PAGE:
February 19, 2011 § Leave a Comment
Just to say this blog has moved elsewhere. Hope to see you on the other side!
January 10, 2011 § 3 Comments
A while ago, I wrote a post claiming that Loftus’s brain child, the Outsider Test for Faith (OTF), was unconvincing. A little bit after that, after I started commenting more regularly on his blog, Loftus responded.
Often online discussions devolve into endless block-quotes incomprehensible to anyone but the two discussants. Therefore, I’ll instead take the opportunity to summarize the lines of argument in ascending order of importance. Many of these criticisms parallel those made by others, and I fear I may well have failed to acknowledge all of them. My apologies in advance.
To remind ourselves, the most modern incarnation of the OTF is this:
- Rational people in distinct geographical locations around the globe overwhelmingly adopt and defend a wide diversity of religious faiths due to their upbringing and cultural heritage. This is the religious diversity thesis.
- Consequently, it seems very likely that adopting one’s religious faith is not merely a matter of independent rational judgment but is causally dependent on cultural conditions to an overwhelming degree. This is the religious dependency thesis.
- Hence the odds are highly likely that any given adopted religious faith is false.
- So the best way to test one’s adopted religious faith is from the perspective of an outsider with the same level of skepticism used to evaluate other religious faiths. This expresses the OTF.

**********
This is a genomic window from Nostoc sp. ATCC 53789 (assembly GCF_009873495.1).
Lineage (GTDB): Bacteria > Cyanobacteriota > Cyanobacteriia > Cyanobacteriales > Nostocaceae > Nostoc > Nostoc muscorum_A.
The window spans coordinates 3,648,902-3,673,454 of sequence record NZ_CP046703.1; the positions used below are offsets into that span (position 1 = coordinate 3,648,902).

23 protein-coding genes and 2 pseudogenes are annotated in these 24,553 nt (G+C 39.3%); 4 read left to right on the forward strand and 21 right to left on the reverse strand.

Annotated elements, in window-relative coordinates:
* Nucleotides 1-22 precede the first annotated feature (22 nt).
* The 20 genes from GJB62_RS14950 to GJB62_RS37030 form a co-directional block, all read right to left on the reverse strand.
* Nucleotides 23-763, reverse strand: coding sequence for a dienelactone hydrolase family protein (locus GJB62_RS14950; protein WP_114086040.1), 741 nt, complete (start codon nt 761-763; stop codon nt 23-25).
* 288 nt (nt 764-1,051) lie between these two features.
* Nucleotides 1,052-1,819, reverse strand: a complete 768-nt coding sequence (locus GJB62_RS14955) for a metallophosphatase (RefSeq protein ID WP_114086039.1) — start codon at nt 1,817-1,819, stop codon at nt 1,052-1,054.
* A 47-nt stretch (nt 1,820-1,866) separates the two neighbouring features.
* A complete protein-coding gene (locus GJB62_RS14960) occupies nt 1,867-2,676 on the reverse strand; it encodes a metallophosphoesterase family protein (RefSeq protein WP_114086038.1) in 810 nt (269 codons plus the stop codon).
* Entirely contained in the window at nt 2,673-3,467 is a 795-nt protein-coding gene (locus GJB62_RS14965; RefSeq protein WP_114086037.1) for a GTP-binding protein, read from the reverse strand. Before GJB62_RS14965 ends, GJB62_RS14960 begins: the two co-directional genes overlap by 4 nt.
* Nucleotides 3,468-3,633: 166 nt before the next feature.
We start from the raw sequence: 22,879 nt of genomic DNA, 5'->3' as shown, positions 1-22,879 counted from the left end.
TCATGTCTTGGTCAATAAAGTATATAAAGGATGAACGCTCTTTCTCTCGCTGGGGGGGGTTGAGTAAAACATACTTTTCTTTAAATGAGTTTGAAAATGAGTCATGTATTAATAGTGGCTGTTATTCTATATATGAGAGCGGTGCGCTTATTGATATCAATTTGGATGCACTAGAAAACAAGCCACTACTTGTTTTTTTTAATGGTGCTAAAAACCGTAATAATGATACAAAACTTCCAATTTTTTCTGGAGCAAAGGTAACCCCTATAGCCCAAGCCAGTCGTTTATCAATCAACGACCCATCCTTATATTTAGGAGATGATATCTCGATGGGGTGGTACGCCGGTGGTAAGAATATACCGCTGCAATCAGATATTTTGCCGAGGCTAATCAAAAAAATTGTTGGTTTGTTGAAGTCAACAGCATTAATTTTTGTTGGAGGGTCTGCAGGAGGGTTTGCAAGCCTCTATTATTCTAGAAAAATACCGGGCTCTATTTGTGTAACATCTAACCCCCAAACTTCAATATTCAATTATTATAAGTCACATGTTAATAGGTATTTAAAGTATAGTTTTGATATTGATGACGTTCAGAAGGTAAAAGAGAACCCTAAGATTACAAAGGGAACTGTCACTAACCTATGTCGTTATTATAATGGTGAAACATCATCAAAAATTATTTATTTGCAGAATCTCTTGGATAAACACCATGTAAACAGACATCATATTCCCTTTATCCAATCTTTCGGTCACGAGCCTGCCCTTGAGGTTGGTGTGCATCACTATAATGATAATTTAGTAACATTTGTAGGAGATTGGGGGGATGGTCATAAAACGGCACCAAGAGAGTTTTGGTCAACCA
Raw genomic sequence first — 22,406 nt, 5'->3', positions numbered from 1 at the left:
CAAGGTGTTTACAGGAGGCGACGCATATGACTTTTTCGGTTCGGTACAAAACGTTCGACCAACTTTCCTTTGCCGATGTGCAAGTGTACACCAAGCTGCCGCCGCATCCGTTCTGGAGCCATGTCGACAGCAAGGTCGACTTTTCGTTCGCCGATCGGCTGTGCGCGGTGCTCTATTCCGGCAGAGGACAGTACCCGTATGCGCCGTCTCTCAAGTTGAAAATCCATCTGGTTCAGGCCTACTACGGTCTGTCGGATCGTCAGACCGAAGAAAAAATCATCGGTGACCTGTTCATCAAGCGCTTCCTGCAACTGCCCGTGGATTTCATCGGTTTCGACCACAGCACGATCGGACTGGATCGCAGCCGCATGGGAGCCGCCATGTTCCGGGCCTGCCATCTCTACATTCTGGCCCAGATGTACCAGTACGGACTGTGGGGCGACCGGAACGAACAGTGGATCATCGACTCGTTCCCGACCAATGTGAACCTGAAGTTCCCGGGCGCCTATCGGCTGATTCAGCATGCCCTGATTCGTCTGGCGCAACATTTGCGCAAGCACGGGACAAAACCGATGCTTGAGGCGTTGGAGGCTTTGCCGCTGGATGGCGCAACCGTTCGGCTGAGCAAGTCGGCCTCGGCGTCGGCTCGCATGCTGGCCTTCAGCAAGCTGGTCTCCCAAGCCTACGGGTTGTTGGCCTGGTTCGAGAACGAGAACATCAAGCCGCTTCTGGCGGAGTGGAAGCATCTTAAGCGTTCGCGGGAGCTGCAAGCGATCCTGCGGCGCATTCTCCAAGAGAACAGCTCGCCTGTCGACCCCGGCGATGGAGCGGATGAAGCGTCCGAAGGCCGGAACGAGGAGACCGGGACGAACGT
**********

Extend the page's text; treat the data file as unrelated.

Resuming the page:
Making OTF1-3 valid
3.1. Reductio and Atheist special pleading
3.2. Good arguments and rude dialectics
3.3. Epistemic privilege and the insider test for infidels
Conclusion « Read the rest of this entry »
December 28, 2010 § Leave a Comment
The United States has always been considered unusually religious compared to the rest of the developed world. This isn’t right. The US isn’t any more religious than secular Europe: rather, it simply pretends to be.
December 22, 2010 § Leave a Comment
There is a common misconception in discussions surrounding evil and God: that when presenting the argument from evil, the conclusion sought is that God is failing to live up to his moral responsibilities – that God isn’t very nice. Yet this is nonsense: the God all standard arguments from evil have in their sights is a God who is morally perfect. It simply cannot be that this God would exist and yet do anything wrong. What the argument is trying to show is that the world with all its apparent evil could not be the the work of this morally perfect God. The conclusion is not God isn’t nice, but that God simply isn’t.
Yet this confusion is fairly common. Perhaps it is partly due to how one often discusses the argument from evil. Often God is ‘put on trial’ where various defenses for his seeming misconduct are offered and scrutinized, and this sort of trial-esque game seems to imply (like a defendant) that his character is in doubt, not his existence. Regardless, it needs to be emphasized that God is not on trial in the sense that he is being called to account for his deeds, but rather the question is whether the world-as-it-seems contradicts the idea of a being with the character and resources that God is meant to have. Not least, this distinction must be made because it is possible that some argumentative moves are licit for ‘trials’, but illicit here.